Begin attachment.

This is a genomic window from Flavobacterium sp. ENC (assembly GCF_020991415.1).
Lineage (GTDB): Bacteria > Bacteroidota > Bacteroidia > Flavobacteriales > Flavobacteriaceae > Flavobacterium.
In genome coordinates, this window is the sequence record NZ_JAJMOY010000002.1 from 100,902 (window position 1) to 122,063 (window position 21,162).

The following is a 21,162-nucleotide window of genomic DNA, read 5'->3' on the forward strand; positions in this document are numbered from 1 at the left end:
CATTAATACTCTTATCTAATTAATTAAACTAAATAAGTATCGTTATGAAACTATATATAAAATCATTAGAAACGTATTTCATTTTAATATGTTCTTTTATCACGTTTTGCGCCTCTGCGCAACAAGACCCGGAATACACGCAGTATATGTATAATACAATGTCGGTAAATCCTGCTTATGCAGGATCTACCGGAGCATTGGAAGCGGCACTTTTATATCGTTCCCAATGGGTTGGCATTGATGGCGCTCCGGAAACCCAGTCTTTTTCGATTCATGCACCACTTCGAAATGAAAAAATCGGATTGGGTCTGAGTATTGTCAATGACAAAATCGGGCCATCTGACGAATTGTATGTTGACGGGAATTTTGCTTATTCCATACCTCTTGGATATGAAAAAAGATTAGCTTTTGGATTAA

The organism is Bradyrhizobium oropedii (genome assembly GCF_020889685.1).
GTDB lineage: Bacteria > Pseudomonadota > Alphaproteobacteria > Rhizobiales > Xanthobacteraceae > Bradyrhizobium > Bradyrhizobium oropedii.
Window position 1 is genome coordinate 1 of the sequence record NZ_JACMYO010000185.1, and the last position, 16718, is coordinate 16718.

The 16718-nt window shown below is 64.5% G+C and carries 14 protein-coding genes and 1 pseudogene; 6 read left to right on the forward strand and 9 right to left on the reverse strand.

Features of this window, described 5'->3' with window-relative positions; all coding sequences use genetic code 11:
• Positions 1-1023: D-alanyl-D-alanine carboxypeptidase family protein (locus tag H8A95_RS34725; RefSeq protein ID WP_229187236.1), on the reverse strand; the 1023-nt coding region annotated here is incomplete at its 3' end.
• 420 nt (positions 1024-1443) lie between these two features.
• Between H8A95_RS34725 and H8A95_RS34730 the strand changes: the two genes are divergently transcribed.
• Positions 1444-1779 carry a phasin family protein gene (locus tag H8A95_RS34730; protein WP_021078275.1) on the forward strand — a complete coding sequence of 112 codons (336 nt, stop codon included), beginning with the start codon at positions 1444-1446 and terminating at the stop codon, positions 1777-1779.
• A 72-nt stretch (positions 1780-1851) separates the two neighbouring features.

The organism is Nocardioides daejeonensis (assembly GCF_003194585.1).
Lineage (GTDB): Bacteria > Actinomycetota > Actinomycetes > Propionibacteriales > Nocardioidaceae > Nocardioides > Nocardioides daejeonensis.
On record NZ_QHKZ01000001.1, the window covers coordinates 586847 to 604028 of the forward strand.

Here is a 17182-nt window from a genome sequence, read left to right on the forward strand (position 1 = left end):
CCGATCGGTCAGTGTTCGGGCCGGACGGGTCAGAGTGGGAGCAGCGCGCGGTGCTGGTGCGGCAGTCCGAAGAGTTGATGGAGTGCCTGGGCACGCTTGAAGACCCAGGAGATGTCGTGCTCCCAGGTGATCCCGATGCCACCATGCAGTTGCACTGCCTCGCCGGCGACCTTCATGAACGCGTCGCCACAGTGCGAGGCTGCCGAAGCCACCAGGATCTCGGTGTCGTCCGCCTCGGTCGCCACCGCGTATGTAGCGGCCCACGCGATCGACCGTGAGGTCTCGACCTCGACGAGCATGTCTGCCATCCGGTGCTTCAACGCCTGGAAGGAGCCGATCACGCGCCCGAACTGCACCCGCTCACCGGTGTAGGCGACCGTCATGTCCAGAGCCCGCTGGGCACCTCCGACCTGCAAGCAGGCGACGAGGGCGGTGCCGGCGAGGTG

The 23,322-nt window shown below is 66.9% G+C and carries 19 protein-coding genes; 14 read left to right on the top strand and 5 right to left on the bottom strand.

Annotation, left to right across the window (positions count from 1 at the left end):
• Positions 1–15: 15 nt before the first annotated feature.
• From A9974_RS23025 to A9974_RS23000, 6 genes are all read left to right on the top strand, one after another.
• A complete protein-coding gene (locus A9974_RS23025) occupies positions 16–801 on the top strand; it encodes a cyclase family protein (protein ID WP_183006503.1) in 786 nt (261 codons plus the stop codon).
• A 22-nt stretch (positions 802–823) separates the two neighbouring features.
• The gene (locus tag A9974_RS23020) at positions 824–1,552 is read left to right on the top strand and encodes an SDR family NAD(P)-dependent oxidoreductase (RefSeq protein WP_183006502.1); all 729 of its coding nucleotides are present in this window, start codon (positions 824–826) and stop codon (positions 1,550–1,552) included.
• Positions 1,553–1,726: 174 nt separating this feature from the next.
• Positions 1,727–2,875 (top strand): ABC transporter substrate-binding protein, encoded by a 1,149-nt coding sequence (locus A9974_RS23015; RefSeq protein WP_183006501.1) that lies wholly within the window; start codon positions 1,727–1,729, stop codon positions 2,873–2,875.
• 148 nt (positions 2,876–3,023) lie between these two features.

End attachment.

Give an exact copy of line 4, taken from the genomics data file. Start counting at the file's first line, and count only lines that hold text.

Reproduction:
The following is a 21,162-nucleotide window of genomic DNA, read 5'->3' on the forward strand; positions in this document are numbered from 1 at the left end: